In the middle of the power play Calvin de Haan blocked a shot and couldn’t put much weight on what appeared to be his left leg. He stayed on the ice for about 30 seconds after the injury. When he was able to get off he went straight to the room.
Chicago got a change but McDonagh got another chance to change the score and wasn’t denied. Tampa took a 3-2 lead with an even strength goal at 3:20 into the third.
The Blackhawks continued struggling to get a shot on net. Their first shot was credited six minutes into the third. A blocked shot in front of the net found the stick of Kubalik who slammed it home to tie the game.
Duncan Keith picked up a significant assist on the goal.
Duncan Keith picks up career assist No. 517, which ties Steve Larmer for sixth in #Blackhawks history.— Eric Lear (@BHTVeric) March 6, 2021
1. Mikita – 926
2. Savard – 719
3. Kane – 659
4. Wilson – 554
5. B. Hull – 549
t6. Larmer – 517
t6. Keith – 517
Let this serve as this week’s reminder that the Blackhawks should retire Steve Larmer’s jersey.
Keith was getting extra run on the ice because de Haan had not returned from the room after the shot block early in the period.
At 8:03 into the period Ryan Carpenter got Victor Hedman to take a dumb penalty, giving the Hawks a great power play opportunity. Unfortunately, the Hawks “advantage” was a clown show filled with turnovers. Adam Boqvist successfully excecuted the rare “drop pass to your opponent on your blue line” move twice in the first 50 seconds of the power play.
With six minutes left in regulation, Cirelli unloaded a missile that hit the crossbar but stayed out. Soon after Kubalik went to the box for tripping for the second time in the third period.
Carpenter and David Kampf got a good short-handed chance but were denied. Steven Stamkos posted up in the circle per usual and unloaded a few big blasts that were turned away. As the penalty expired the Hawks were caught in their defensive zone and could not get the puck out to save their lives. Nikata Zadorov and Connor Murphy were going on almost two minute shifts when they iced the puck.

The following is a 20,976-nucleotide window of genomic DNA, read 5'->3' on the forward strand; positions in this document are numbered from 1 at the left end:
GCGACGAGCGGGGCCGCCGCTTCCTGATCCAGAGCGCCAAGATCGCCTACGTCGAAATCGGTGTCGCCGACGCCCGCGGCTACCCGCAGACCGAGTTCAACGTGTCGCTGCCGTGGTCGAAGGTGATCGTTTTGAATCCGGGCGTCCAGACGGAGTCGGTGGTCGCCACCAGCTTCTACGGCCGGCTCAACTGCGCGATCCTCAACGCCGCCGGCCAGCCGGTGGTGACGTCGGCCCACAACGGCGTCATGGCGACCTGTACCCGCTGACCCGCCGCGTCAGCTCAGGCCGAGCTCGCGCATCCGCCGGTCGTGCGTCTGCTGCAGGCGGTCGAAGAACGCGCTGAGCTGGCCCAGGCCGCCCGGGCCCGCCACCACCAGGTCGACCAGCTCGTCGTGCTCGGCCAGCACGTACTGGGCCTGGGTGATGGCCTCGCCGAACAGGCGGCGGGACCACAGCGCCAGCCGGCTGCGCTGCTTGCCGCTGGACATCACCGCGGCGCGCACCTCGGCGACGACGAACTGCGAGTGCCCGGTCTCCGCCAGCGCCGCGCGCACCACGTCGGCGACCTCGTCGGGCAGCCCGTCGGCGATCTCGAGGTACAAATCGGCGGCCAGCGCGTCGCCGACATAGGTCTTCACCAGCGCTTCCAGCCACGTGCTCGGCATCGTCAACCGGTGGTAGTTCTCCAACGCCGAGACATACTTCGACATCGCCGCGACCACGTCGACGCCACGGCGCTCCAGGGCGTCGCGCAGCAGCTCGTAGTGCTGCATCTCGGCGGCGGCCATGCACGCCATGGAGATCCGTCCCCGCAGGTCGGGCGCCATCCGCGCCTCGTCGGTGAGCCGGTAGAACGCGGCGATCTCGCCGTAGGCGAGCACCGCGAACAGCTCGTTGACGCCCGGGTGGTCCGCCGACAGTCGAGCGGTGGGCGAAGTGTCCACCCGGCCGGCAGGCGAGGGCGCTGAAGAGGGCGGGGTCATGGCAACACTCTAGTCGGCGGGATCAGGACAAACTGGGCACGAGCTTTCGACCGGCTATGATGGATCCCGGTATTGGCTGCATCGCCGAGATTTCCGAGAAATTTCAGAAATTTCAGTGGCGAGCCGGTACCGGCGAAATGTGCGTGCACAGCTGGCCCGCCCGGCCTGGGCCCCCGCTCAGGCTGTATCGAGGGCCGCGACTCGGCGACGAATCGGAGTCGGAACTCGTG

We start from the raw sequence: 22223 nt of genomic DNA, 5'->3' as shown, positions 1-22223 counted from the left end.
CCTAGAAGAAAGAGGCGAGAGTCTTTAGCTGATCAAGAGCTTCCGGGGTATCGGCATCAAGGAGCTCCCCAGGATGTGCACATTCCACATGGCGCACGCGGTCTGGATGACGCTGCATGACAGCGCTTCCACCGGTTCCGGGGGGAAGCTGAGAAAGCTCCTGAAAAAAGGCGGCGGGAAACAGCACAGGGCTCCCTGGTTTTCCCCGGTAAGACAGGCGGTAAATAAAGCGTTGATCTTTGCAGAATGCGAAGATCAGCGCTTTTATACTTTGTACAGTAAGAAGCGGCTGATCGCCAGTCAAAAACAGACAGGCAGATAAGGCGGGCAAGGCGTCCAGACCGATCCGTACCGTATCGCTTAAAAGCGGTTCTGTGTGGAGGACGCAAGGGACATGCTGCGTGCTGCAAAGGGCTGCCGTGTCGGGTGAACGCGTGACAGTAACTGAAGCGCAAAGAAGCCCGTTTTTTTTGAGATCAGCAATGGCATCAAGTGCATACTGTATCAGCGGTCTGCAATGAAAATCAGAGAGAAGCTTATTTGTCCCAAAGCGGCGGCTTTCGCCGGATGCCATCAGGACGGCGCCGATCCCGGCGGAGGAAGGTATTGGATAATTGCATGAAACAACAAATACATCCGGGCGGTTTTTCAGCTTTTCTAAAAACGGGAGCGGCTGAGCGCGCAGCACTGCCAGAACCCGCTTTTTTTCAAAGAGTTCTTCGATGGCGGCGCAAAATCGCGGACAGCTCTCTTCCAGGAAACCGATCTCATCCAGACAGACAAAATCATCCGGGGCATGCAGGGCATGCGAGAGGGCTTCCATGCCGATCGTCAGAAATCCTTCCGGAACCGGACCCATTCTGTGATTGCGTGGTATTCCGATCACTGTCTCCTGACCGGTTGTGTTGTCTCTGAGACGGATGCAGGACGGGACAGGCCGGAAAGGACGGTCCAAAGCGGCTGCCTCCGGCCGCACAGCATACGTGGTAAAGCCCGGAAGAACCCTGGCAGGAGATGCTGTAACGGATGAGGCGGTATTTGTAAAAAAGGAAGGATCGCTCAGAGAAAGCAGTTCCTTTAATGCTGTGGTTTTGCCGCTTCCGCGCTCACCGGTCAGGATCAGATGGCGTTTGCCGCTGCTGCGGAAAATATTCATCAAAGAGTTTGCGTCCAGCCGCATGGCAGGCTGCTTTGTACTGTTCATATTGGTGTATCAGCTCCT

Chicago won the faceoff and were able to get out long enough to change. Subban made a couple huge saves in the sequence with three minutes left in regulation.
Sixty minutes of hockey expired with the scored tied at three. Subban stopped 32 of 35 in regulation; his teammates generated only 23 shots on net in three periods. Curtis McElhinney wasn’t tested as often but was as good for Tampa.
The pace of overtime was ridiculous. Both teams had breakaways, 2-on-1s and great looks at the net turned away. Keith scrambled to break up a chance for Killorn but went to the box for the final 1:56 of overtime. This was an even bigger problem because de Haan never returned form his injury early in the third period.
Coach Jeremy Colliton sent our Nikita Zadorov and Connor Murphy… for the entire penalty kill. With the only other two options on the blue line being Ian Mitchell and Boqvist, Colliton opted to ride with the veterans.
With four seconds left in the overtime period, Kampf tied up Stamkos’ stick to do what the Hawks failed to do on Thursday: finish the extra session tied.
Subban made five more saves in overtime. He was magnificent. Chicago pout four shots on net in the overtime but they all came in the opening three minutes of the extra frame.
So we went to a shootout.
DeBrincat was denied to start the skills competition. Victor Hedman went first for Tampa and was rejected by Subban.
Kane failed, and Subban denied Brayden Point.
Philipp Kurashev got the call third and was able to beat McElhinney. Subban stoned Stamkos’ attempt to pick up the second point.
To be absolutely clear: this was a goalie win. Malcolm Subban carried the Blackhawks to two huge points in the standings tonight. He stopped 37 of 40 in the 65 minutes and all three in the shootout.
Kane (six) and DeBrincat (five) led Chicago’s shooters. Connor Murphy (five) and Carl Soderberg (four) led the shot blocking for the Hawks.